The AdderStane by Avalina Kreska
‘I’ve never read anything like this book before. It took me two full reads to get to grips with it and on the second read, I read slowly and I took notes so I could cross-reference events and characters. I spent two days doing nothing but reading ‘The AdderStane’. I gave it my complete concentration. I am glad I did.
The reason I had to read it twice, having thought about it, now I have read it properly, was down to expectation. I read a lot and I am so used to stories progressing in a stylised way, the first time I read ‘The AdderStane’, I was caught out by how unorthadox it is. It is certainly no formulaic read. I was expecting the plot of the book to turn here, or there but never that way. I kept being spun off course so on my first read, I got bogged down. I admit I skim read the end and decided the novel wasn’t up to much – but I couldn’t get it out of my mind because the story and the setting on Fetlar, one of the most remote islands in the Shetland archipelago, intrigued me.
I decided to read it again and this time, read it properly. During the second reading, I made sure I understood all the historical religious references, every time I encountered one, and there are many, before I moved on. I found the website for the ‘Papar Project’ and I looked at maps of Fetlar and read about the island’s history, topography and geology. Having visited Fetlar in May 2018, (before I read the AdderStane), I can affirm Avalina Kreska’s descriptions of Tresta beach, Houbie and Funzie are exactly correct.
The AdderStane is a supernatural tale, and it is a whodunit. There are references to books and films I spotted as I read. There is a bit of a Binchy romance going on between the pages. It is reminiscent of Brown’s ‘Da Vinci Code’ and there is a flavour of Hardy’s ‘The Wicker Man’ in the plot. There is a touch of Wyndam’s ‘The Midwich Cuckoos’, Carpenter’s ‘The Fog’, Kubrik’s ‘2001 A Space Oddesy’, even a bit of Scott’s ‘Alien’, in the way some of the characters eat their food …… and yet, it’s nothing like any of them. It is truly original.
At times, I feel, the descriptive writing is over done. Sometimes the turns of phrase the author uses are unusual in English, but often they work well as the phrase describes something so familiar, but in a slightly different way, giving the metaphor an interesting flavour. It all adds to the strangess, the otherness, of ‘The AdderStane’. The novel swings about, holding itself together fairly well, despite the jars from the axle of the plot and there are loose ends in the story and unexplained events. There are, however, many deft movements in the book and I read on wanting to know what was going to happen next. From chapter 15 on, the novel races to its conclusion and by the end of chapter 17, all seems in hand. But oh no! In Part 2, from chapter 18 onwards, the tale gets really weird and it is from here I’ve never read anything like ‘The AdderStane’ before. The totally unexpected ending introduces concepts of multi-lives, multi universes and the non- linear nature of time. The last three chapters and epilouge bring the events of the book sharply into focus and all the work of reading it becomes worthwhile.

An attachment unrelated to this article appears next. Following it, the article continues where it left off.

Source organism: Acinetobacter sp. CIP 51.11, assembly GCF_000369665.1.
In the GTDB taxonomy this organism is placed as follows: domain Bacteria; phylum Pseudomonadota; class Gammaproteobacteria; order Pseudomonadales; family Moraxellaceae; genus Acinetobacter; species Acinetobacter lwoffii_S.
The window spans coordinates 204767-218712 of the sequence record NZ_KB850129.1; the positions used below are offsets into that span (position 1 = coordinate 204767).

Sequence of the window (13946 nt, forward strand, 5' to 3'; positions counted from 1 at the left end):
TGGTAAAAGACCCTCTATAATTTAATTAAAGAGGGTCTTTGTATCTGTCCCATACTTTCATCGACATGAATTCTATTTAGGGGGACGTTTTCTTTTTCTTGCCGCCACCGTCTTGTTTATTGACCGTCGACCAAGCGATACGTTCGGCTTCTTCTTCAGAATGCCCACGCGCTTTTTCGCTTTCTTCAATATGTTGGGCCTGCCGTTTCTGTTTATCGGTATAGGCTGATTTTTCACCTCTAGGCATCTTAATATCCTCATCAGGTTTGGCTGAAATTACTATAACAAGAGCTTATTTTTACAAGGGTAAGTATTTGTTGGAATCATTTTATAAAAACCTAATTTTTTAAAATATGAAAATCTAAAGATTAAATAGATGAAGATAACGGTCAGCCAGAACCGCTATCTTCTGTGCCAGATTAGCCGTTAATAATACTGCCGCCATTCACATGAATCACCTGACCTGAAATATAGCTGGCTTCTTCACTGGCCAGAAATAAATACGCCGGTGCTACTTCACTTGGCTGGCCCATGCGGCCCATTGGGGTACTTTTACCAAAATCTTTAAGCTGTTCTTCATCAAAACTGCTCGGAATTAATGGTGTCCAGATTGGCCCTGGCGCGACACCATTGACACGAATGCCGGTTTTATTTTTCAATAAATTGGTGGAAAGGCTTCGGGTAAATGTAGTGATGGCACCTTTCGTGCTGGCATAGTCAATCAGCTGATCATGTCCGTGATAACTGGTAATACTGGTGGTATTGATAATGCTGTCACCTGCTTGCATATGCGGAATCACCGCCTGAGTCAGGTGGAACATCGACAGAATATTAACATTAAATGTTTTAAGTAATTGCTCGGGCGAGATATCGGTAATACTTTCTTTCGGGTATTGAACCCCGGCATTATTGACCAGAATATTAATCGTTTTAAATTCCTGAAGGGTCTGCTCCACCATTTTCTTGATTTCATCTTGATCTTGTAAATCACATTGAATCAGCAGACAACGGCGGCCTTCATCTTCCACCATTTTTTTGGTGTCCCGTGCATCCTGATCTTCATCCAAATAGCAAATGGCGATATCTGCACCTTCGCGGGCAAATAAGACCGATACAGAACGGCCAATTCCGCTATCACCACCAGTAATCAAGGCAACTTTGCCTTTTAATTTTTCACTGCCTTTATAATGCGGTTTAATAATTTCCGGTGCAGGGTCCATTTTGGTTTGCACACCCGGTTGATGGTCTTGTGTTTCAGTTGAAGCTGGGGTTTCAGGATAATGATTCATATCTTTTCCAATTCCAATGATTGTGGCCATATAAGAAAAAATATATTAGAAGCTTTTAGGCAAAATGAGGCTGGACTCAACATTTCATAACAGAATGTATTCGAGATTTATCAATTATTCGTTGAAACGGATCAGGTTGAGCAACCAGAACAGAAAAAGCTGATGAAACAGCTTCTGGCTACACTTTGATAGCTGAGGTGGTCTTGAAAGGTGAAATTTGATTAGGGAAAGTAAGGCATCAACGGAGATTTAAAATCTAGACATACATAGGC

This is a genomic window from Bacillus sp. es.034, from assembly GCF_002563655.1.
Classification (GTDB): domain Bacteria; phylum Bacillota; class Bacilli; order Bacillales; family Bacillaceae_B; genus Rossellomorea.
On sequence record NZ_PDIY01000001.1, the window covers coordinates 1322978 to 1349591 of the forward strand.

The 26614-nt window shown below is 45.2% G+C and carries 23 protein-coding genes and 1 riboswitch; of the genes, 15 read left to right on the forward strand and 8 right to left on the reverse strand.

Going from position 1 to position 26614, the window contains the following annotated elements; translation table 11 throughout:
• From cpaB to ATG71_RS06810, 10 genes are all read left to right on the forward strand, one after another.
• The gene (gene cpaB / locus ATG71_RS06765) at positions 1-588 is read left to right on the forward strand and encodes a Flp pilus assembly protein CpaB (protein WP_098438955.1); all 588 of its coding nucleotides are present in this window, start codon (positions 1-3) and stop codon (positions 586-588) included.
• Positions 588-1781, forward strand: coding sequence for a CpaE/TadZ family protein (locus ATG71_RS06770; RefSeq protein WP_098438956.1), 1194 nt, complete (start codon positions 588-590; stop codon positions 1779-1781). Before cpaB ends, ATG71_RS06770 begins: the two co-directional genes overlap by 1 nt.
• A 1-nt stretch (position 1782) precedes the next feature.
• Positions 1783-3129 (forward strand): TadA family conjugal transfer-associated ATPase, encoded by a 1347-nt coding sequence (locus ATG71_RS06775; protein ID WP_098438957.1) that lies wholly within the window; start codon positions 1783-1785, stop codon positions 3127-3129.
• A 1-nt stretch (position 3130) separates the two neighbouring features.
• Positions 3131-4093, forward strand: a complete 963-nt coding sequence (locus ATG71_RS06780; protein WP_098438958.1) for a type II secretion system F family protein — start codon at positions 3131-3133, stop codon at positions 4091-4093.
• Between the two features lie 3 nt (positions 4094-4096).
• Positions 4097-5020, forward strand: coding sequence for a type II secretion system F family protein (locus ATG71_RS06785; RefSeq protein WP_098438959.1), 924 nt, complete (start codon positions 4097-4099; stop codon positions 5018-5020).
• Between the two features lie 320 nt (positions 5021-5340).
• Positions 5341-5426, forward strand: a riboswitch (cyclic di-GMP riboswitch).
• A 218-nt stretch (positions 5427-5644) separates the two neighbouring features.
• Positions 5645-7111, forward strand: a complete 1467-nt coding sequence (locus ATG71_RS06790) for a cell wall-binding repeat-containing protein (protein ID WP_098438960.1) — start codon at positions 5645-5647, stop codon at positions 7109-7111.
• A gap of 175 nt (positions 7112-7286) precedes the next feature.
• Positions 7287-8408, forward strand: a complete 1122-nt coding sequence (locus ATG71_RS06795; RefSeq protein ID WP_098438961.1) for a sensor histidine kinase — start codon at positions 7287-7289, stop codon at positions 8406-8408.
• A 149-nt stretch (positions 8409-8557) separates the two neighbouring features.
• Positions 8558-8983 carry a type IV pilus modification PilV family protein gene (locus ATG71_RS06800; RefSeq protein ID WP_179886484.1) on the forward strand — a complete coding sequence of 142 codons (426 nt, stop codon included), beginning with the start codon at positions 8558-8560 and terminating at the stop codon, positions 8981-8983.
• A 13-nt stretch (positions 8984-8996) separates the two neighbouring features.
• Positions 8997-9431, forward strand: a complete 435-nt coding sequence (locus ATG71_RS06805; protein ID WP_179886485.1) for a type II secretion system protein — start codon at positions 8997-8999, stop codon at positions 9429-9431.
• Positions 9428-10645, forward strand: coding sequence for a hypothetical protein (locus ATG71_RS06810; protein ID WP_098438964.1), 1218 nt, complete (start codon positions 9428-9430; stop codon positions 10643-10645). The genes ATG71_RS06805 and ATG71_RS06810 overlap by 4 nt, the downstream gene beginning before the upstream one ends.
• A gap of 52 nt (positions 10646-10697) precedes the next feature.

I believe there is more to come from Avalina Kreska, and I look forward to reading the sequel, taking those loose ends and unexplained events of ‘The AdderStane’ into her next novel which I will read carefully and thoroughly the first time round. ‘
The writing is both beautiful and informative, set in what will be to many the mysterious an exotic Shetland Island of Fetlar. The story involves the innocent unearthing of a sacred relic, a seemingly benign event that sets off a chain reaction of events, coincidental with the arrival to the island of a former schoolteacher on holiday, events that eventually threaten the existence of this seemingly (this is deceptive) insular community. The writing in the final chapters achieves an impressive lyric power that tackles the abstract with uncanny concreteness, a truly stunning cap to an already complex and deftly handled-narrative.
This was a different kind of book, a wonderful mystery in the mould of the Wicker Man; we are enveloped in another tight-knit and intense community, this time on Fetlar a small island which is part of Shetland. The story follows Fruma, a retired teacher who is holidaying on the island and in need of some time to come to terms with where she is in her life. Soon though strange things begin to happen, both generally and to Fruma in particular. Something untoward is going on, what are the mysteries of Papil Water and what is the Black Water that has suddenly appeared? And how does this tie into a missing man who went missing years before? Her dreams become vivid and invested with numbers and recurrent images which mean nothing to her at first. But gradually, with the help of the local vicar Fruma begins to see her connections are more deeply embedded in this island than she could have possibly anticipated and all point to the Adderstane, a prophecy that apparently is meaningless but is, of course, anything but.
This is an intense read, one that has you checking back to make sure you haven’t missed something important. It breaks several ‘rules’ in its storytelling that might not suit everyone but add to the overall sense that this is really happening and not just a story, if only we had the whit and imagination to hear what these ancient rocks might tell us. In a way it is hard to say I ‘enjoyed’ this book in a traditional sense because that would suggest that when I finished it I stopped wondering about it. You really do want to believe the truth behind it, the stories that are hidden in folklore and fairy stories. If you like something a bit different then this might well be for you.